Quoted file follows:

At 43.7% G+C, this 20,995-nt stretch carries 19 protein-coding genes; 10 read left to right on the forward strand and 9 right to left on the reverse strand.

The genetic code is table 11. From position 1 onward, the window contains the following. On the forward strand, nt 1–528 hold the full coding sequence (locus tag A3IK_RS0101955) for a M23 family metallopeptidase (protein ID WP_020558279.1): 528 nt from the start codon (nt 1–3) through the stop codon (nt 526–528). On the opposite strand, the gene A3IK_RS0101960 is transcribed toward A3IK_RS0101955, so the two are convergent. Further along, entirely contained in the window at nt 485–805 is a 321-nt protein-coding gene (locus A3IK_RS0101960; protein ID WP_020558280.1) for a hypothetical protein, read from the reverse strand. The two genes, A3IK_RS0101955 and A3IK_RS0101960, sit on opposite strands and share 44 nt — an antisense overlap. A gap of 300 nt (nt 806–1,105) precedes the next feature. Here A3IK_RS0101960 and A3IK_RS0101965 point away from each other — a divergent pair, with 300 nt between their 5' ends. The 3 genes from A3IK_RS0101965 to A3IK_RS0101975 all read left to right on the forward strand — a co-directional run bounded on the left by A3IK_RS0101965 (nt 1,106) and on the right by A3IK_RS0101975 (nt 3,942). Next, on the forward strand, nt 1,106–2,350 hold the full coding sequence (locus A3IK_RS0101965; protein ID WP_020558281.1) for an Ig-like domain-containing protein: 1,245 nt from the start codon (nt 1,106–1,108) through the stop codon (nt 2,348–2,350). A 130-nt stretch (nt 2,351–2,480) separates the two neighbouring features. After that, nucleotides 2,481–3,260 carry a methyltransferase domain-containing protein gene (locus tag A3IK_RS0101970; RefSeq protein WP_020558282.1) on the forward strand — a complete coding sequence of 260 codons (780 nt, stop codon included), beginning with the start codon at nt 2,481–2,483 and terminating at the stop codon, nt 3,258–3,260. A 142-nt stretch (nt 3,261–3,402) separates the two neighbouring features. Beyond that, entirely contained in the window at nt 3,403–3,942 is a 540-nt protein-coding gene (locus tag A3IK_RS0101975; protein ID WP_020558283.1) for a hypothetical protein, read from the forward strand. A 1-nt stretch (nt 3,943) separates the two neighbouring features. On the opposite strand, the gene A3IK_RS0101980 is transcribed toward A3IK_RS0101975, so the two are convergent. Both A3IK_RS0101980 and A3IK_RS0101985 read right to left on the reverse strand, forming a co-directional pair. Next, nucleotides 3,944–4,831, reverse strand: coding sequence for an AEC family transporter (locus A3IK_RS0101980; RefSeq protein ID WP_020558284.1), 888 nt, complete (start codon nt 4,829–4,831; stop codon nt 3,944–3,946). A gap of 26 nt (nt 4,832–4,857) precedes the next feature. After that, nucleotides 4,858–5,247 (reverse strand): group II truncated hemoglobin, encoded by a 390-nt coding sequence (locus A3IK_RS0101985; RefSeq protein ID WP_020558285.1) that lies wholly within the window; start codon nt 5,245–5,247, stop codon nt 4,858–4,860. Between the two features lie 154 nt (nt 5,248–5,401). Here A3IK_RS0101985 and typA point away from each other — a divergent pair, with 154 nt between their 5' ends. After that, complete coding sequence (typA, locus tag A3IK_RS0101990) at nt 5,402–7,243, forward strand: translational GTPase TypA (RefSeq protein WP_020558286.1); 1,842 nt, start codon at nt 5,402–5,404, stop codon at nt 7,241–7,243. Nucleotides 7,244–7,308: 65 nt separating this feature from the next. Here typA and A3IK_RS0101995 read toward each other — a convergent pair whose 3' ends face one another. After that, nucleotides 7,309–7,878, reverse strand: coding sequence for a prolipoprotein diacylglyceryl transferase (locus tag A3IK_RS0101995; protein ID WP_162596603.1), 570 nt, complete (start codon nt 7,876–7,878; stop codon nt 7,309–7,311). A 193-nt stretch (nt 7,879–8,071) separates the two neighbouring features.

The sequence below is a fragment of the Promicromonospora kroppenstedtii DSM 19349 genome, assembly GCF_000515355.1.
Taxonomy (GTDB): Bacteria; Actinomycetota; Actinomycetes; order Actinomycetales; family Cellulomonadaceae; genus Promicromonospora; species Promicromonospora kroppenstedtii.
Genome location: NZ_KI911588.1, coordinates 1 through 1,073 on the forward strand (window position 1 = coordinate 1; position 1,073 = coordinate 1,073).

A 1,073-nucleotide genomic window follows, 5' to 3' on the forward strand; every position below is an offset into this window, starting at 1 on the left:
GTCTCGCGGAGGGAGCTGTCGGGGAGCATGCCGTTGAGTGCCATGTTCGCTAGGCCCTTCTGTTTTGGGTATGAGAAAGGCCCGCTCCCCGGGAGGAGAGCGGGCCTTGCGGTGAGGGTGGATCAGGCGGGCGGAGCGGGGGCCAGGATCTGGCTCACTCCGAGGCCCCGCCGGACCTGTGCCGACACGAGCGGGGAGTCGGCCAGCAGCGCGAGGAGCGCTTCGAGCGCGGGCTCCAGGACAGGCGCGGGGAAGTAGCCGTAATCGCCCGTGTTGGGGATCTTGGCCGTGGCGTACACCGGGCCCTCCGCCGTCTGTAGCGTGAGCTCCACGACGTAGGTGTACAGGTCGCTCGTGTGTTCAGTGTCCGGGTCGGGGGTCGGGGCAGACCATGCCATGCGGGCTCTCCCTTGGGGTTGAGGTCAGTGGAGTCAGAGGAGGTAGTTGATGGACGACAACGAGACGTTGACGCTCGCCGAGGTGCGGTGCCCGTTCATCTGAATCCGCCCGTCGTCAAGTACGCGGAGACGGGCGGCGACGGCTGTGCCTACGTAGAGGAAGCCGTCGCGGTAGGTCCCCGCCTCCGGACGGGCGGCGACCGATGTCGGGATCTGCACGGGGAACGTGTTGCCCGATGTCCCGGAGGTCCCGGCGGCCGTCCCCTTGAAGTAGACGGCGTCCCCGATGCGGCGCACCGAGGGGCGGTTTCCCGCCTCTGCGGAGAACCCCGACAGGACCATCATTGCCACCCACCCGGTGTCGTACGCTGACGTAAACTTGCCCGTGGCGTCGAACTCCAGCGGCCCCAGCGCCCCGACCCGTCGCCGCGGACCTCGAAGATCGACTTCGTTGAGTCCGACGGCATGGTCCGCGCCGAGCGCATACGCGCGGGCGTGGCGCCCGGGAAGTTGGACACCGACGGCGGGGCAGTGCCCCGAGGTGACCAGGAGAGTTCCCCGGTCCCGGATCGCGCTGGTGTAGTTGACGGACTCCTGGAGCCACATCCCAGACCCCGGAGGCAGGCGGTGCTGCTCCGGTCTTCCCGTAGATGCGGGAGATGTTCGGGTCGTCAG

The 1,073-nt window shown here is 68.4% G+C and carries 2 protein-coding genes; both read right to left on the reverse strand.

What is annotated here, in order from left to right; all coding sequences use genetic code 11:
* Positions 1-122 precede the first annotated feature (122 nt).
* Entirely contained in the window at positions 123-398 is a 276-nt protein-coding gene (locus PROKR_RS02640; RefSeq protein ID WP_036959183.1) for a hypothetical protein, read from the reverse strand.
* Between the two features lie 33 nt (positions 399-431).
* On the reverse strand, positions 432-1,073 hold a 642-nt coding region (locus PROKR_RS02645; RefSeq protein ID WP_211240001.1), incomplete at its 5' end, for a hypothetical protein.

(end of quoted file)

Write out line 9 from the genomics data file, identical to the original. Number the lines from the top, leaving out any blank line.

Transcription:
What is annotated here, in order from left to right; all coding sequences use genetic code 11: